It made me feel a little older seeing this young woman blossom into a caring, compassionate, and competent professional. I still remember the seven year old. On the other hand it was exciting and inspiring and reassuring to see a new generation of young people start to take their place in the world.

After the appointment I was so exciting to tell my wife Alice and my daughter Becca about seeing Shelly. I told Becca as soon as I got home and told Alice when she got home. Just yesterday I asked Becca if I had mentioned to her that I had seen Shelly. Becca looked surprised and asked me if I was serious. Becca told me that over the past few days I had asked her that question four or five times.

That really made me feel older.

Saturday, July 7, 2012

I'm Alright Even If I Am Lazy And Undisciplined

I haven't posted a blog in a while and I keep thinking that there must be something interesting about which I can write; but for the life of me I can't think of what it might be. Of course, I may have forgotten it too.

Actually, it has been a pretty exciting week here at Whispering Circles 1/4 acre organic farm cooperative and artists colony, or what we call home. On Monday I started to see the signs of an impending pneumonia again: dropping oxygen saturation; that classic productive cough; and a low grade fever. I took care of myself at first and then on Wednesday went to see the doctor. That early intervention has, I am convinced, kept me out of the hospital. My own doctor is on vacation so I saw one of his partners, and she put me on antibiotics. I am doing so much better today. I just took my oxygen saturation and it is at 98%.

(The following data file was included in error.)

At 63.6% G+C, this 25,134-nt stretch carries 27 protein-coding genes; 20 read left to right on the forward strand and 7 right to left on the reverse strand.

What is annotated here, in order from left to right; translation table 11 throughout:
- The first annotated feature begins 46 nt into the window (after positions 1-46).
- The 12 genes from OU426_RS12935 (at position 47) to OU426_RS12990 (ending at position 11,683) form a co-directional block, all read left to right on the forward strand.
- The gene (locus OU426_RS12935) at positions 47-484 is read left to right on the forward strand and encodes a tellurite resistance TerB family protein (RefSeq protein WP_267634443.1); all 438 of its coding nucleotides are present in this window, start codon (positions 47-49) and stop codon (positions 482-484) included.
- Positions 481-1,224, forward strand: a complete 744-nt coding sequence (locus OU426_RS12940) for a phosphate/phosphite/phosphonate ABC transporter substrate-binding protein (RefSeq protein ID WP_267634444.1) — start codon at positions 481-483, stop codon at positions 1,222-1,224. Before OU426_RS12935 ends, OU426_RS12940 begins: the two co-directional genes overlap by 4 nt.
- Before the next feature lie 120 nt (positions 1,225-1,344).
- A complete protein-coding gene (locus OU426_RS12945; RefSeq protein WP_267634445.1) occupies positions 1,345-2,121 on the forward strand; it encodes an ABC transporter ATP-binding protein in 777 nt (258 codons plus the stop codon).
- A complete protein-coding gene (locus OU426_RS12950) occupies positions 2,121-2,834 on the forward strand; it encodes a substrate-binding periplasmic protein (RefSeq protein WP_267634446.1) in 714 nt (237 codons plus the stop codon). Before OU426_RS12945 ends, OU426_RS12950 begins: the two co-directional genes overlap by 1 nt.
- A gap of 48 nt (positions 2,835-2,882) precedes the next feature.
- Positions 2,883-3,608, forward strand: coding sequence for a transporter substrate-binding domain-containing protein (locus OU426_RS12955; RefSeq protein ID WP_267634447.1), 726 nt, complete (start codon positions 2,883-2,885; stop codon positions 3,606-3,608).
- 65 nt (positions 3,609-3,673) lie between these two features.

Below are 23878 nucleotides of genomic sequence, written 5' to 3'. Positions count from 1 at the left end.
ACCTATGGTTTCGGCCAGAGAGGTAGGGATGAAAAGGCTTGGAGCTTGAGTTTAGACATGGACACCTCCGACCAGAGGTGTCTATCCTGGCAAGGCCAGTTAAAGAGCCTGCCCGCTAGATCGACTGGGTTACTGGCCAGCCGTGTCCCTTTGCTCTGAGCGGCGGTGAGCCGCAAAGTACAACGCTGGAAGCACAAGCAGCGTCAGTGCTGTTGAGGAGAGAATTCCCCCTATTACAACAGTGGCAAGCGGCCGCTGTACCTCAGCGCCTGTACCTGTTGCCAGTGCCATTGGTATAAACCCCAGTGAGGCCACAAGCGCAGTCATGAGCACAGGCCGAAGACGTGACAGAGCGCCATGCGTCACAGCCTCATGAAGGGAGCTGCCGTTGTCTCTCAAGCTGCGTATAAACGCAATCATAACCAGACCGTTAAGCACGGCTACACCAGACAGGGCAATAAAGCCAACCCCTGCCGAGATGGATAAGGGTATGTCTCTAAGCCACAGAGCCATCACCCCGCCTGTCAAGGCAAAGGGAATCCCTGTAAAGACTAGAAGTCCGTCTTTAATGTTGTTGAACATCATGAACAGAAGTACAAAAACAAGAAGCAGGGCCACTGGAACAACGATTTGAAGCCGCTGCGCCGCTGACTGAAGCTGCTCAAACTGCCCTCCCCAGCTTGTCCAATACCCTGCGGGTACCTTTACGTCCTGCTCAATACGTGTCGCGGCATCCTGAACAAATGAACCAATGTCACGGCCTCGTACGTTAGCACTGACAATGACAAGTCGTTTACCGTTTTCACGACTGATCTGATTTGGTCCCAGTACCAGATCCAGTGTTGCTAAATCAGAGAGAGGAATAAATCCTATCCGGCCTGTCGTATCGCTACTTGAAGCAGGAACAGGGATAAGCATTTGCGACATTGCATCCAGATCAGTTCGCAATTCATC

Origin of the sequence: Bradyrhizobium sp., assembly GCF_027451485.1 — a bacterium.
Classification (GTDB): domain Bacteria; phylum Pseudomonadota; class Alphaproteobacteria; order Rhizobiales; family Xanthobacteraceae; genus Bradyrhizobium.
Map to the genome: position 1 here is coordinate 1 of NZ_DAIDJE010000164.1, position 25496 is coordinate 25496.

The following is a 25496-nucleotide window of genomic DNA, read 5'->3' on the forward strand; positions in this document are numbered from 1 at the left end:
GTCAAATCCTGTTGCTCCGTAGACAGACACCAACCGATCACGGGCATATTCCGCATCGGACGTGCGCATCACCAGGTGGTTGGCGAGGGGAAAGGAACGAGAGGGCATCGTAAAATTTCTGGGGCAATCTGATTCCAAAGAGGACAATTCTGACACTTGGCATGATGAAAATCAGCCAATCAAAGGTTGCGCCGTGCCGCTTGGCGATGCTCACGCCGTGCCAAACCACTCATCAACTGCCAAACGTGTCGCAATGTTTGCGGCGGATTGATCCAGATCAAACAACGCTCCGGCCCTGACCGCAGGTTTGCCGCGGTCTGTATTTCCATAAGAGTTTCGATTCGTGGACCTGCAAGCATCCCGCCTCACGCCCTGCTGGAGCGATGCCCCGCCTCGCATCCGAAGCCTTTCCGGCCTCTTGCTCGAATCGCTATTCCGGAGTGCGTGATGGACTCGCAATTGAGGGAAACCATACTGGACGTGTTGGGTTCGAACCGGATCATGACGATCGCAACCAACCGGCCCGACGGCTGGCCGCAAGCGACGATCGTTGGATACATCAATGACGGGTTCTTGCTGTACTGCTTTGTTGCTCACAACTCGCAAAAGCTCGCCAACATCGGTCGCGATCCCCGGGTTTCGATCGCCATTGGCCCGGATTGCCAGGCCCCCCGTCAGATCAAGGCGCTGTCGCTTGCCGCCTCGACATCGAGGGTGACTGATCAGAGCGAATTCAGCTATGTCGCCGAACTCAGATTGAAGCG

I've been up this morning doing some yard work and work on the computer. I helped load a bunch of stuff for our church yard sale and I am going to do some shopping at Home Depot and then a little more yard work. I love feeling like I'm productive.

I sat in zazen (sitting meditation) this morning and it was exquisitely beautiful. On Tuesday and Wednesday I skipped meditation due to my feeling junky and I really felt the effects. I could have done my meditation - I just decided to be lazy and abandom my disciplined spiritual practice, which is never really a good idea.

I was going to take my in-laws, who are visiting for a few weeks, up to an historical old west town, Winthrop, on Friday, but my wife refused to give us permission to go since I was still recovering from whatever it was that I had that wasn't and never had a chance of becoming, due to our early and aggressive intervention, a pneumonia.

So now I've written something. I feel like there is one more thing I can check off my to do list. And even though this is far from profound, it does make me feel good to be writing. The discipline of writing regularly is, like my meditation, an important spiritual discipline that cultivates a deep and meaningful life - physically, emotionally, mentally, and spiritually.

How often have I decided to abandon or ignore my disciplined practices because it just wasn't the right time or I didn't feel it or aliens don't wear purple hats or some other equally vacuous excuse to be lazy. I think we all probably do this. I sometimes conjure images of the Dalai Lama deciding to sleep a half hour longer before getting up and sitting in meditation. It could happen! At least it makes me feel like I'm alright anyway.